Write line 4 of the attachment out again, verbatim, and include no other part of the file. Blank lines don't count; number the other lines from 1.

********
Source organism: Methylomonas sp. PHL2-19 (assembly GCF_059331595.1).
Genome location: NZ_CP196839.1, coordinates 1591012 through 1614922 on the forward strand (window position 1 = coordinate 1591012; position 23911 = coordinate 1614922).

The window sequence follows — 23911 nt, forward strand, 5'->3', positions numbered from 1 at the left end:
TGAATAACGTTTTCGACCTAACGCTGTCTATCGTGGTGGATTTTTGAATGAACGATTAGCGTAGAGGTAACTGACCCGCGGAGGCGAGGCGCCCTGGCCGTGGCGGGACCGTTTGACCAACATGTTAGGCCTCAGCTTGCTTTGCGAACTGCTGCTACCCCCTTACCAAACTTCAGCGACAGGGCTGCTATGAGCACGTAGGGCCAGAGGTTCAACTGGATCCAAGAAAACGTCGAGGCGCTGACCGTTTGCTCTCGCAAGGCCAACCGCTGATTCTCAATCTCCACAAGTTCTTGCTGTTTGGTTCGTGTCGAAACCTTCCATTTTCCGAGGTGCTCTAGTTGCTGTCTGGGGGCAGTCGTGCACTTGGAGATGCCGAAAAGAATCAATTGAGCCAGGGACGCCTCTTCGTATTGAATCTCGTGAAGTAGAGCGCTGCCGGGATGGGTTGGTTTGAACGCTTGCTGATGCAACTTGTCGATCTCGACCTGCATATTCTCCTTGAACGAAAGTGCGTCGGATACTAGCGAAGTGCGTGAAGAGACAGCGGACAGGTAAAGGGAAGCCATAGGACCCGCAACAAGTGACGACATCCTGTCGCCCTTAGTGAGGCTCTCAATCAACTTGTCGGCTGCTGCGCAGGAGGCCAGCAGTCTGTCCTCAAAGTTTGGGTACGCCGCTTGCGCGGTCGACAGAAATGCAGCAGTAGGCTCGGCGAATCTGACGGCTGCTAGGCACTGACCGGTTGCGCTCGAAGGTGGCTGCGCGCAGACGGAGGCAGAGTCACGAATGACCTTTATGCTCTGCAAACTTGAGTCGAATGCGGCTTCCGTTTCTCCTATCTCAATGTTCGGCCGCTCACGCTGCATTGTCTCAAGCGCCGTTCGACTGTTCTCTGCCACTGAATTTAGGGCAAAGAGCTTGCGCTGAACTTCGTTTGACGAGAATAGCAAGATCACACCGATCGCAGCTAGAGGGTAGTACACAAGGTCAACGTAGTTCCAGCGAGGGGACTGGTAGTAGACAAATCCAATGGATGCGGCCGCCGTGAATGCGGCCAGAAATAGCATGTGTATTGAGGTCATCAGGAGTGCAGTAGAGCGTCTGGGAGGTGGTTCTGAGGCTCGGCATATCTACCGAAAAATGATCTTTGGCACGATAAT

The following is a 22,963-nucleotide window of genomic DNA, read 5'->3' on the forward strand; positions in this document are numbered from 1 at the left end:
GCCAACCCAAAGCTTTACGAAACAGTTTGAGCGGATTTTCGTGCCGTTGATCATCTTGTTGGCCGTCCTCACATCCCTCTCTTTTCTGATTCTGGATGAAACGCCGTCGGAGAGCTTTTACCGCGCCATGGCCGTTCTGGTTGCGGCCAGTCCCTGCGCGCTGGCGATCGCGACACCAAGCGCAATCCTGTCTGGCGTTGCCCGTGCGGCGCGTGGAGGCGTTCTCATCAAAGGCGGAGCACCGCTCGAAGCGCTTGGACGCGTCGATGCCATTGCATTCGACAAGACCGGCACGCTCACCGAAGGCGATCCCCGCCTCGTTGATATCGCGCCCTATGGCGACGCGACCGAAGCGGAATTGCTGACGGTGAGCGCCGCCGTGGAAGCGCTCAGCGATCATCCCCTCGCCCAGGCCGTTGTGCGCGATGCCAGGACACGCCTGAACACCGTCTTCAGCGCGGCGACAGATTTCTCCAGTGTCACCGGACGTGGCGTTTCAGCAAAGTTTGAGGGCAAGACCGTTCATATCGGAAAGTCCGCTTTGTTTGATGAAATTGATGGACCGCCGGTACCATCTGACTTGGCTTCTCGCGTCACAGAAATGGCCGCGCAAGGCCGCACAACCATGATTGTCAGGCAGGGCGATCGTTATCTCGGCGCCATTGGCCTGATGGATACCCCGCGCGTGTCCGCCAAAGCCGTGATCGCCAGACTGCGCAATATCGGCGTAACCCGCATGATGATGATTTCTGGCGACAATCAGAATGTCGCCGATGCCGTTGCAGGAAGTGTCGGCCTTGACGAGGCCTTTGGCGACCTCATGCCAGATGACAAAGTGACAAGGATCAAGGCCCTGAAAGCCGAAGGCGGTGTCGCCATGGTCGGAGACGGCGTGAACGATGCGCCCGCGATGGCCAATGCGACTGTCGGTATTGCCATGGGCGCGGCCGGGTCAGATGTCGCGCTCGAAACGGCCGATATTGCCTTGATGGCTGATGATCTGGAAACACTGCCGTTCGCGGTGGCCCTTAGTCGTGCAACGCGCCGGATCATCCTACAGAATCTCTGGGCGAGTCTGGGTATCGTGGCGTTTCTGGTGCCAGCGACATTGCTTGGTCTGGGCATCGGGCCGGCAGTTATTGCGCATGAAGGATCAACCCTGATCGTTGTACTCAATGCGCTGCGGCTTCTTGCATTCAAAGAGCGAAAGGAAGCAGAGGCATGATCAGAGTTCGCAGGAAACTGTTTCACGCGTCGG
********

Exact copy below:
TGAATAACGTTTTCGACCTAACGCTGTCTATCGTGGTGGATTTTTGAATGAACGATTAGCGTAGAGGTAACTGACCCGCGGAGGCGAGGCGCCCTGGCCGTGGCGGGACCGTTTGACCAACATGTTAGGCCTCAGCTTGCTTTGCGAACTGCTGCTACCCCCTTACCAAACTTCAGCGACAGGGCTGCTATGAGCACGTAGGGCCAGAGGTTCAACTGGATCCAAGAAAACGTCGAGGCGCTGACCGTTTGCTCTCGCAAGGCCAACCGCTGATTCTCAATCTCCACAAGTTCTTGCTGTTTGGTTCGTGTCGAAACCTTCCATTTTCCGAGGTGCTCTAGTTGCTGTCTGGGGGCAGTCGTGCACTTGGAGATGCCGAAAAGAATCAATTGAGCCAGGGACGCCTCTTCGTATTGAATCTCGTGAAGTAGAGCGCTGCCGGGATGGGTTGGTTTGAACGCTTGCTGATGCAACTTGTCGATCTCGACCTGCATATTCTCCTTGAACGAAAGTGCGTCGGATACTAGCGAAGTGCGTGAAGAGACAGCGGACAGGTAAAGGGAAGCCATAGGACCCGCAACAAGTGACGACATCCTGTCGCCCTTAGTGAGGCTCTCAATCAACTTGTCGGCTGCTGCGCAGGAGGCCAGCAGTCTGTCCTCAAAGTTTGGGTACGCCGCTTGCGCGGTCGACAGAAATGCAGCAGTAGGCTCGGCGAATCTGACGGCTGCTAGGCACTGACCGGTTGCGCTCGAAGGTGGCTGCGCGCAGACGGAGGCAGAGTCACGAATGACCTTTATGCTCTGCAAACTTGAGTCGAATGCGGCTTCCGTTTCTCCTATCTCAATGTTCGGCCGCTCACGCTGCATTGTCTCAAGCGCCGTTCGACTGTTCTCTGCCACTGAATTTAGGGCAAAGAGCTTGCGCTGAACTTCGTTTGACGAGAATAGCAAGATCACACCGATCGCAGCTAGAGGGTAGTACACAAGGTCAACGTAGTTCCAGCGAGGGGACTGGTAGTAGACAAATCCAATGGATGCGGCCGCCGTGAATGCGGCCAGAAATAGCATGTGTATTGAGGTCATCAGGAGTGCAGTAGAGCGTCTGGGAGGTGGTTCTGAGGCTCGGCATATCTACCGAAAAATGATCTTTGGCACGATAAT